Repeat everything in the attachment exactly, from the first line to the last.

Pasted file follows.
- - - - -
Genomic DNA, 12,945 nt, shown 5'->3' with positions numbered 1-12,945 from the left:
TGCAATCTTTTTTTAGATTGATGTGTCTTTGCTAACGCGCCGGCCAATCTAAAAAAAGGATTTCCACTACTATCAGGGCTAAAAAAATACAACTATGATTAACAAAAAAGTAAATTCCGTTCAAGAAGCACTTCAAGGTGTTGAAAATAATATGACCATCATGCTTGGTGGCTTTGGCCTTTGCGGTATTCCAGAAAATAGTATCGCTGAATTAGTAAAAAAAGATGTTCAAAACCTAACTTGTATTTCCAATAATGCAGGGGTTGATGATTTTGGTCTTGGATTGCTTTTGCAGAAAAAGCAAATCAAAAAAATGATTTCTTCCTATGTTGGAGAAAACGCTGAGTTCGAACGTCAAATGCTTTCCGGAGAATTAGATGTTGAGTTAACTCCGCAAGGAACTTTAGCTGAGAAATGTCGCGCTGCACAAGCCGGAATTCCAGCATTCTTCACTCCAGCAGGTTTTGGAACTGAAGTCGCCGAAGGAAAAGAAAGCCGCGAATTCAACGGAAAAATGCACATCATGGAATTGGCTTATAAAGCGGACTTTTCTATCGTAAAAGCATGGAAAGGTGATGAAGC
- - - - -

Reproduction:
Genomic DNA, 12,945 nt, shown 5'->3' with positions numbered 1-12,945 from the left:
TGCAATCTTTTTTTAGATTGATGTGTCTTTGCTAACGCGCCGGCCAATCTAAAAAAAGGATTTCCACTACTATCAGGGCTAAAAAAATACAACTATGATTAACAAAAAAGTAAATTCCGTTCAAGAAGCACTTCAAGGTGTTGAAAATAATATGACCATCATGCTTGGTGGCTTTGGCCTTTGCGGTATTCCAGAAAATAGTATCGCTGAATTAGTAAAAAAAGATGTTCAAAACCTAACTTGTATTTCCAATAATGCAGGGGTTGATGATTTTGGTCTTGGATTGCTTTTGCAGAAAAAGCAAATCAAAAAAATGATTTCTTCCTATGTTGGAGAAAACGCTGAGTTCGAACGTCAAATGCTTTCCGGAGAATTAGATGTTGAGTTAACTCCGCAAGGAACTTTAGCTGAGAAATGTCGCGCTGCACAAGCCGGAATTCCAGCATTCTTCACTCCAGCAGGTTTTGGAACTGAAGTCGCCGAAGGAAAAGAAAGCCGCGAATTCAACGGAAAAATGCACATCATGGAATTGGCTTATAAAGCGGACTTTTCTATCGTAAAAGCATGGAAAGGTGATGAAGC